Category

Population(s) Served

Budget

Program 2

Youth Community Service

First-time juvenile offenders are allowed the opportunity to complete community service through IBSA. Activities consist of office clerical work and can range from basic document preparation to data entry into onlinedirectories and databases. Included is one-on-one counseling, homework assistance and career guidance counseling.

Category

Youth Development

Population(s) Served

Ethnic/Racial Minorities -- General

General Public/Unspecified

Children and Youth (infants - 19 years.)

Budget

$15,000.00

Program 3

AccessPoint: Entrepreneurial Program

A 45 hour program that walks participants through completing a business feasibility plan. All aspects of a business are discussed and assignments are provided to ensure students understand the various aspects of business ownershigraduates are provided business development and support services up to one year and ongoing as necessary. The curriculum utilized is a hybrid that includes the Kauffman First Step FastTrac, NFTE and SBA Online courses.

Category

Community Development

Population(s) Served

Adults

Blacks

Ethnic/Racial Minorities -- General

Budget

$45,000.00

Program 4

Job Readiness, Development & Retention

IBSA provide job assessment, document preparation, job development and retention services to adults referred by the state welfare agency. Participants may be referred by the vocation rehabilitation office or TANF division.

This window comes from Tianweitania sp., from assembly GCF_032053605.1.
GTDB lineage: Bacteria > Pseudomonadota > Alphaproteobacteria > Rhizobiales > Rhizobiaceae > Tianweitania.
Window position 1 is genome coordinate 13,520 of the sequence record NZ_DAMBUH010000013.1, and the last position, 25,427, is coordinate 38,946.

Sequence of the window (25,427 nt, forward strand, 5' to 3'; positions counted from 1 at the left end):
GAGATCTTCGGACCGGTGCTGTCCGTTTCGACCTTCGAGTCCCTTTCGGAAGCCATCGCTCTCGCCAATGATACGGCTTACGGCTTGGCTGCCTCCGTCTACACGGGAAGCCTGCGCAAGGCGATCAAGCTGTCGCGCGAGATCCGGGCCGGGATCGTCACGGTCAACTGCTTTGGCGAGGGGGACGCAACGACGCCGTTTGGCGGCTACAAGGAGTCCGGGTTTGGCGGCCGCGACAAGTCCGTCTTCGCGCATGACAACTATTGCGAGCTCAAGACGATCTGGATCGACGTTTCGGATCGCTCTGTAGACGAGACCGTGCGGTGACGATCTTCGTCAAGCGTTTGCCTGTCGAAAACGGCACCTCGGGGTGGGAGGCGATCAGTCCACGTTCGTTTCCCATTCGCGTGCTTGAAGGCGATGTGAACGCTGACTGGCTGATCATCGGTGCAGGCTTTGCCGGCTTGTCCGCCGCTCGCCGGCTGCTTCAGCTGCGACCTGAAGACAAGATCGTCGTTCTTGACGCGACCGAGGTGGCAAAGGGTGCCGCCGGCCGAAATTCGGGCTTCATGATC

Category

Employment

Population(s) Served

Adults

Ethnic/Racial Minorities -- General

Male Adults

Budget

$80,000.00

Charting Impact

Self-reported by organization

Five powerful questions that require reflection about what really matters - results.

  1. What is the organization aiming to accomplish?
    The primary goal for IBSA at this time is to assist local government, nonprofits and other vested entities reduce the chronic and disproportionate unemployment of low-income persons and minorities. Other goals include creating or facilitating skill-trade programs that target noncustodial parents that are behind in child support and/or having barriers to employment, as well as continuing to strengthen program efforts that reduce high and disproportionate youth unemployment by way of expanding income opportunities through our enterprise development program, Streets University.
  2. What are the organization's key strategies for making this happen?
    The strategy to fulfilling these goals will require our organization to expand and strengthen the partnerships we have, participate in more collaborations and to lend our programs and expertise to help other startup nonprofits & small business concerns. Currently, the agency has secured additional contracting opportunities with state welfare and workforce training agencies as well as local government departments. Additionally, IBSA will begin working more with individual high schools that have high dropout rates and those youth in them that are motivated to both learn technology and earn from skills we provide in our programs. Finally, the agency will continue to keep a public profile by continued advocacy on issues that matter as it relates to disproportionate unemployment, incarceration, dropouts, procurement and need for public assistance by African Americans, other ethnic minorities and others finding themselves living in poverty.
  3. What are the organization's capabilities for doing this?